TOKYO- Oil prices steadied on Monday, pressured by rising COVID-19 cases around the globe and by oversupply worries as OPEC and its allies are set to wind back output cuts in August, but supported by positive industry data in Europe and Asia.
Brent crude rose 5 cents, or 0.1%, to $43.57 a barrel by 1344 GMT while U.S. West Texas Intermediate (WTI) crude gained 6 cents, or 0.1%, to $40.33.
In the last month, Brent has been trading in a range between $41 and almost $45.
"Oil continues to trade in an incredibly rangebound manner," said Warren Patterson, ING's head of commodities strategy.
"Speculators appear to be getting more nervous about the demand recovery, with the path much more gradual than market expectations coming into the second half of the year," he added.
Coronavirus cases continued to surge in the United States and stood at almost 18 million globally. More countries imposed new restrictions or extended the current ones to control the pandemic.
Amid slow recovery of fuel demand due to the resurgence of the virus, investors are also worried about oversupply, as the Organization of the Petroleum Exporting Countries and its allies, known as OPEC+, will ease oil supply curbs from August.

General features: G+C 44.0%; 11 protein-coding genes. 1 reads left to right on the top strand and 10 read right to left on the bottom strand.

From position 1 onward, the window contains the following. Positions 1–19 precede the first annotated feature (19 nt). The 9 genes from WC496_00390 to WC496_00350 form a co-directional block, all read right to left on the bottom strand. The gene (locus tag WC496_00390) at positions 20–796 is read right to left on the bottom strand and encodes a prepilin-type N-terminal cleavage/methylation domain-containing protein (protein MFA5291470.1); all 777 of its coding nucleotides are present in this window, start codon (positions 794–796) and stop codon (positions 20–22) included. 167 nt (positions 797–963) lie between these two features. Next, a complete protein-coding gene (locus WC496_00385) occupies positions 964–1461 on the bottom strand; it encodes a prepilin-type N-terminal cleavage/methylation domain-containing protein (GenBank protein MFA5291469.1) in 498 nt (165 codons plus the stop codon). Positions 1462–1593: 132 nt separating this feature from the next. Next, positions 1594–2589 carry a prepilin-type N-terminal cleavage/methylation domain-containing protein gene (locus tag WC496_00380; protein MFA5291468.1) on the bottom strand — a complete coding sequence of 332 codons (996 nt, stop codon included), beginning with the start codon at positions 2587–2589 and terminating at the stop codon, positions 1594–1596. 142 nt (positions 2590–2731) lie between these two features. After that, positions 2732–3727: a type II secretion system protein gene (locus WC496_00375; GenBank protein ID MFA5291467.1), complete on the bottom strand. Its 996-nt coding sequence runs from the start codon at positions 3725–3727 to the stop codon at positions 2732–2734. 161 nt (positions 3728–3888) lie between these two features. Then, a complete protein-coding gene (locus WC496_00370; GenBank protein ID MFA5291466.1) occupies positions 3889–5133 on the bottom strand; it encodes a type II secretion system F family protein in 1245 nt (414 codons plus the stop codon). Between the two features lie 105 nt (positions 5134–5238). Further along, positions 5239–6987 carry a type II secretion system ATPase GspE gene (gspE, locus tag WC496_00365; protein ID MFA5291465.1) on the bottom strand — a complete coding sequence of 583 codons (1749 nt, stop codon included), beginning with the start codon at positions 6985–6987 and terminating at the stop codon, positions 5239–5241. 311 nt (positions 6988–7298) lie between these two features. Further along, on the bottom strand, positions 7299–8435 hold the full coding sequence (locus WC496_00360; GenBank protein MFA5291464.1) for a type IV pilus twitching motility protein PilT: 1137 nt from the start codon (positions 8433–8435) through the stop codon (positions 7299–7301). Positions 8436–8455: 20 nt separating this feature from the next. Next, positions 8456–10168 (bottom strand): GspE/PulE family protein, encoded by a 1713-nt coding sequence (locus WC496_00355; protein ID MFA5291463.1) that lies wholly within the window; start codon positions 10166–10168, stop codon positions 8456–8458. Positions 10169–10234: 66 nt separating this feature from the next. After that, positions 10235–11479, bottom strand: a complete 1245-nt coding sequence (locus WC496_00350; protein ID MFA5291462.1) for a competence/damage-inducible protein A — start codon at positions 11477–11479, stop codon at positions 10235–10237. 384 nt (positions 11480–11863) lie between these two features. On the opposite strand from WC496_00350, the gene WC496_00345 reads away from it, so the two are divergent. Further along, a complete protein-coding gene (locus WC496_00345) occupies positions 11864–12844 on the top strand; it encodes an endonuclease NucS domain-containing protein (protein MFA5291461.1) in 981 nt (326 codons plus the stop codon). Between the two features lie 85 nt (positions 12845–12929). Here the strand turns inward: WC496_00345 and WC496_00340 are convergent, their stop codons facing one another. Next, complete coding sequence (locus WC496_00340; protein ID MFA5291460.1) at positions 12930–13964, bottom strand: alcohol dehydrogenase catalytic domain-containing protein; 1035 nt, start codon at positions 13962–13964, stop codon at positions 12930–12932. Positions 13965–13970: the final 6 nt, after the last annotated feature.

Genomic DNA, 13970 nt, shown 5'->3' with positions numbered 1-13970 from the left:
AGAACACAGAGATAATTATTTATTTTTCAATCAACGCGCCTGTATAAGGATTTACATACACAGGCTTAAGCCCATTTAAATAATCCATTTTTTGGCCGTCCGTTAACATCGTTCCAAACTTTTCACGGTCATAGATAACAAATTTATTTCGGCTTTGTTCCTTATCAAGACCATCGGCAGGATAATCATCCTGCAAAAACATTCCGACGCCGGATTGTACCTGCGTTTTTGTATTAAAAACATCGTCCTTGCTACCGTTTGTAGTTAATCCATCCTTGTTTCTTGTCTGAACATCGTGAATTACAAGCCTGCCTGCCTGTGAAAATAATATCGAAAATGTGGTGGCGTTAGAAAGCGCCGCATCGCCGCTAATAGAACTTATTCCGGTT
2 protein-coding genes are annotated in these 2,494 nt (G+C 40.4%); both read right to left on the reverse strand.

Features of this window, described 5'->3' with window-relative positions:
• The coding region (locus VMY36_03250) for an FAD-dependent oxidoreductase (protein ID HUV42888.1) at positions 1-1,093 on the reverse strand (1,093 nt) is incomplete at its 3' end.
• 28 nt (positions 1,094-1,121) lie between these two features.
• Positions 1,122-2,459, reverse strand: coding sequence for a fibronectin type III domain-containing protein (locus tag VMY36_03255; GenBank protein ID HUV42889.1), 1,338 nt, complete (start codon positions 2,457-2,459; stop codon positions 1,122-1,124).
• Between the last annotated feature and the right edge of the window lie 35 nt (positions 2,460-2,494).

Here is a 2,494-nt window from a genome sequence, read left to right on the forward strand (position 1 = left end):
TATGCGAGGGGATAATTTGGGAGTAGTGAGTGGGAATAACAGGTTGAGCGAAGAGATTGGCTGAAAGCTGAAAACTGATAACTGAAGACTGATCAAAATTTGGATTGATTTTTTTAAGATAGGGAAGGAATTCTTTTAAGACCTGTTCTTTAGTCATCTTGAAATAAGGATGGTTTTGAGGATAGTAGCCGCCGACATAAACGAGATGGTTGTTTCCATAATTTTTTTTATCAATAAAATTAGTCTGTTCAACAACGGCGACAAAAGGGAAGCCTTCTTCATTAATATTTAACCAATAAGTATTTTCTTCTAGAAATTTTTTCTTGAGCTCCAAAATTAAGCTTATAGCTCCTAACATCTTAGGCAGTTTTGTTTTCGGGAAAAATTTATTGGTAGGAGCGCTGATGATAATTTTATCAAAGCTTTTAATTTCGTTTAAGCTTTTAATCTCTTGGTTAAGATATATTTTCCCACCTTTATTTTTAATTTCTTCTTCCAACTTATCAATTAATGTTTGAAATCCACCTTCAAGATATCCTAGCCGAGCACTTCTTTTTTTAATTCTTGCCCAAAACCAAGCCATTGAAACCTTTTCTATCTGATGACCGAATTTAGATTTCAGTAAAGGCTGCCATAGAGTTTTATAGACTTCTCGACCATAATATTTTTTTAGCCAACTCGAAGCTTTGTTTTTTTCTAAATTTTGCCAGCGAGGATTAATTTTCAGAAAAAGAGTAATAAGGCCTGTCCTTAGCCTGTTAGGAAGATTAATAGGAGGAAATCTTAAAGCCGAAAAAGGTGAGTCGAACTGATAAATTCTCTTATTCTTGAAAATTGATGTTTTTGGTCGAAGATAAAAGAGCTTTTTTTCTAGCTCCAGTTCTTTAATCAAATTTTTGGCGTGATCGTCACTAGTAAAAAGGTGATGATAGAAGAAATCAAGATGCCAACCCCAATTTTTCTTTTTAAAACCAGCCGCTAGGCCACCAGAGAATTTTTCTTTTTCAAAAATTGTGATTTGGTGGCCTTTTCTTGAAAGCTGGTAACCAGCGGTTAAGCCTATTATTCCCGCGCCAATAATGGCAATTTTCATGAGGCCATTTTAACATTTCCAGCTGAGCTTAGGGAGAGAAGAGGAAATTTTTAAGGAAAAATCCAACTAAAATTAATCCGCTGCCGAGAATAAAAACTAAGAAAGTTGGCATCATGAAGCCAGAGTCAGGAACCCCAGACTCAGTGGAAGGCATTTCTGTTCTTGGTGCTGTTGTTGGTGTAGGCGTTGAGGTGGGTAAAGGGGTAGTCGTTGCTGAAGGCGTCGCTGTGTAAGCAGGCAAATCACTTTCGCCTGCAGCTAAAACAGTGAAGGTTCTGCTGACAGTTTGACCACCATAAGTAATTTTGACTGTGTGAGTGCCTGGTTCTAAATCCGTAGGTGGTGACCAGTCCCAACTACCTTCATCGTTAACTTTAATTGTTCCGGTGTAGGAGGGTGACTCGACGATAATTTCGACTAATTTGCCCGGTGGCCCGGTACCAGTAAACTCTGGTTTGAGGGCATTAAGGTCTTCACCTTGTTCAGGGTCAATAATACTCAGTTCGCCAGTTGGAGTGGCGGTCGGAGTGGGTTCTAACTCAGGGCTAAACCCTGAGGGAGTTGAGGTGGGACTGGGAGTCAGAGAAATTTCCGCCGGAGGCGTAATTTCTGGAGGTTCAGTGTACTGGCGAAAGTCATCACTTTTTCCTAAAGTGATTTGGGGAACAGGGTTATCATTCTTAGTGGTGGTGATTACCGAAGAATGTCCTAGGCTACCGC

"Concerns appear to be developing that a rise in OPEC+ production will coincide with uneven recovery in oil demand due to localised setbacks following secondary waves of COVID outbreaks," said Harry Tchilinguirian, head of commodity research at BNP Paribas.
OPEC+ members have been cutting output since May by 9.7 million barrels per day (bpd). From August, cuts will officially taper to 7.7 million bpd until December.
Russian oil and gas condensate output increased to 9.8 million bpd on Aug. 1-2 from 9.37 million bpd in July, a source familiar with data said on Monday.
Oil prices fell earlier in the session but found some support after a survey showed manufacturing activity across the euro zone expanded for the first time since early 2019 last month. Positive manufacturing data in Asia also capped the losses.
A Reuters poll on Friday indicated that oil is set for a slow crawl upwards this year as the gradual easing of coronavirus-led restrictions buoys demand, although a second COVID-19 wave could slow the pace of a recovery. (Reporting by Bozorgmehr Sharafedin in London, additional reporting by Yuka Obayashi in Tokyo; Editing by Kevin Liffey and Louise Heavens) ((firstname.lastname@example.org;))